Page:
PIC inquiry concludes

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The Public Investment Corporation (PIC) Commission of Inquiry has concluded its hearings into alleged impropriety.

Established in October 2018 by President Cyril Ramaphosa, the commission held its first meeting in November 2018. It began formal hearings on 21 January 2019. The Commission has heard evidence from 77 witnesses. In his closing remarks, Justice Lex Mpati says they will now prepare their final reports for submission to the President on October 31st 2019.

Mpati however says investigations will be instituted should there be a need.

Mpati said, “Today marks the end of the scheduled public hearings on the allegations of impropriety at the PIC as outlined in the terms of reference that guide the work of the Commission. It is now our task to review, asses, make findings, propose recommendation’s and prepare our final reports in keeping with the terms of reference. In addition to the investigations and testimonies that have been presented to the Commission for the past eight months, further possible questionable transactions have come to the attention of the investigation team. The team will continue with their investigations.”

The Commission heard evidence from 77 witnesses including the Corporations former CEO Dr Dan Matjila, who appeared 12 times. They also heard testimony from former PIC executives and staff members.

Mapati further added, “Anyone with evidence or has been mentioned in evidence to date and wishes to place their version of events on record are welcome to submit their testimony  by way of sworn a affidavit and all such submissions will form part of the testimonies that will be considered by the Commission while writing our report.”

The Commission’s interim reports were submitted to the President on 15th February 2019 , since then the term of the Commission has been extended twice from 15th April to 31 July and then again to 31 October 2019.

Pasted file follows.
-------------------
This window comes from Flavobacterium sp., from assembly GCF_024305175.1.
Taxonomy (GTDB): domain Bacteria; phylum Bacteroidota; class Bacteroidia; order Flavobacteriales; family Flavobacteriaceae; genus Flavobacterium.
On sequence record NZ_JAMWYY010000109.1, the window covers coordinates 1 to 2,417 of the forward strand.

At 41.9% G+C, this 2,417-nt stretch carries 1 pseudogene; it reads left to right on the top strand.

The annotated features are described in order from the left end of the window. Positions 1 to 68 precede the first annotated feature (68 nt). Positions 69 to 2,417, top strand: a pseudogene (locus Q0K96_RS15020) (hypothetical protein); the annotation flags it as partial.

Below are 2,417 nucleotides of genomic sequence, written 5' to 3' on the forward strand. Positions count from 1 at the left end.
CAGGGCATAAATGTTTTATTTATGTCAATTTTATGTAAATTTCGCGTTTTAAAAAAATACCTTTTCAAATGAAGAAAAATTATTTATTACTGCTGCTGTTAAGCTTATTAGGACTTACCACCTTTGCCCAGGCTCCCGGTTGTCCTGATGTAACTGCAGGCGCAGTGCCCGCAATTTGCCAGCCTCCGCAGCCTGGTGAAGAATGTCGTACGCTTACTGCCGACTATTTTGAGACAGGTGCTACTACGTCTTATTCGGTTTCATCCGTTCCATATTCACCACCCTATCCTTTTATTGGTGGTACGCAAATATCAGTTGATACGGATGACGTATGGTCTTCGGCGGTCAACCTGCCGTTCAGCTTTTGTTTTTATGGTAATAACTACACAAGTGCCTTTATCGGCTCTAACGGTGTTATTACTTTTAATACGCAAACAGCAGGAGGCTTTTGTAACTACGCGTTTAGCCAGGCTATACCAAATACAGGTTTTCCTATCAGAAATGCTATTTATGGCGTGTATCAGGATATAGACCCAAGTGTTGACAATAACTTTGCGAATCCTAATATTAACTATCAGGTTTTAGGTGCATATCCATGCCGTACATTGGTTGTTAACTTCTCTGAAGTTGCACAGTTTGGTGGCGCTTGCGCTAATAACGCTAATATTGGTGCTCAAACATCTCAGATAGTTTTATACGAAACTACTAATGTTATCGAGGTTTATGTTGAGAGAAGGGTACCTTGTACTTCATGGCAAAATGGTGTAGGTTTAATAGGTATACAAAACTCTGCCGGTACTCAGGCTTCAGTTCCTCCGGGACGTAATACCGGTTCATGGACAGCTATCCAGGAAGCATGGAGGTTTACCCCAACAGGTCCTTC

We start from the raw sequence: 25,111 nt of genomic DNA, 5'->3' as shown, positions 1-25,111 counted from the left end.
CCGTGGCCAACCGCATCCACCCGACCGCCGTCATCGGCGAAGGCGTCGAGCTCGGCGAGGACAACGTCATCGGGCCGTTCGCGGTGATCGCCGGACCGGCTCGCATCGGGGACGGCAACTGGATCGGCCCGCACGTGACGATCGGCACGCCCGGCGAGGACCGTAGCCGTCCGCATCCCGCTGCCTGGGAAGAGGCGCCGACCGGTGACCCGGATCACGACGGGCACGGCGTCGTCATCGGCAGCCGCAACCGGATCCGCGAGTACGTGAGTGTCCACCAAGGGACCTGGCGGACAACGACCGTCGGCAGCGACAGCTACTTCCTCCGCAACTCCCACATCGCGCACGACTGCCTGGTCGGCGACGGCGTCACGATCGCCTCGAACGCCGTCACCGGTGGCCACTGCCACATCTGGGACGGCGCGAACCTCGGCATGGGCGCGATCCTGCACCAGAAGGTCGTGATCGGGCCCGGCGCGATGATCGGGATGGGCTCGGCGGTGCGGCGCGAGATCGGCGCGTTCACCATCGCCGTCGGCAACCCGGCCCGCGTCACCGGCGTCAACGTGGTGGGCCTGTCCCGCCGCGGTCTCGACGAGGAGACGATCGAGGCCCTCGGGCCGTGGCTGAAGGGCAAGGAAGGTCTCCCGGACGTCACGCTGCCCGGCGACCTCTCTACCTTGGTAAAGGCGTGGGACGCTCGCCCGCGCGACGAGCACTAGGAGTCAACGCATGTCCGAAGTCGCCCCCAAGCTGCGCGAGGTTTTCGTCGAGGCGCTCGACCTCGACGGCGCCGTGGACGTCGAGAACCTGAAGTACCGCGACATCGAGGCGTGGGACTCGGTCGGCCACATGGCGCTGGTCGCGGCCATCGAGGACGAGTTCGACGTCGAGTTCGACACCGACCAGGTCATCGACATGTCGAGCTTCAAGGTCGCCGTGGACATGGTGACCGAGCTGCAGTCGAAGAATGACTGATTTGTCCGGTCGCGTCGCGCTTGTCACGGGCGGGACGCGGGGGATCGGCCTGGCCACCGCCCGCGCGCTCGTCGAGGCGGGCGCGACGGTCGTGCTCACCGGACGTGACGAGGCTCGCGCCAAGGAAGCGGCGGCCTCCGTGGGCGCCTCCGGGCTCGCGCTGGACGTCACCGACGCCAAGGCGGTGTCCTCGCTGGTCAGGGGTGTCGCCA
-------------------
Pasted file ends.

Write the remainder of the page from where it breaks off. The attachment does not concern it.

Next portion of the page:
Businessman and former unionist Jayendra Naidoo was the last to testify this week. He told the commission the PIC wanted to invest further into Steinhoff because they had governance concerns and foresaw commercial benefits of the investment.

Naidoo who would have sat on the Steinhoff board would have exacted some sort of influence in favour of the PIC. He says the PIC would have had a “friendly on the board.”  Naidoo’s company Lancaster 101, received a R9.3-billion  funding facility from the PIC to invest in Steinhoff. Naidoo owned 25 percent of Lancaster, while the PIC held 50 percent . The remaining 25 percent is allocated to a B-BBEE group. The PIC and Lancaster deal was concluded months before the collapse of Steinhoff.

Naidoo says, “The PIC saw the benefit of the commercial nature of the proposal and was also keen to access the strategic influence that could arise from the relationship between Lancaster Group and Steinhoff. I was being invited to become a part of a leadership group and there was more strategic influence that was capable of being associated with this transaction than simply buying a share through the stock exchange on the market in an anonymous way.”

Last year President Cyril Ramaphosa established the PIC commission to investigate “the veracity of alleged improprieties” with the aim of restoring confidence in the corporation. The PIC is important as it is tasked in managing R2 trillion worth of assets for more than 98 percent of government employees.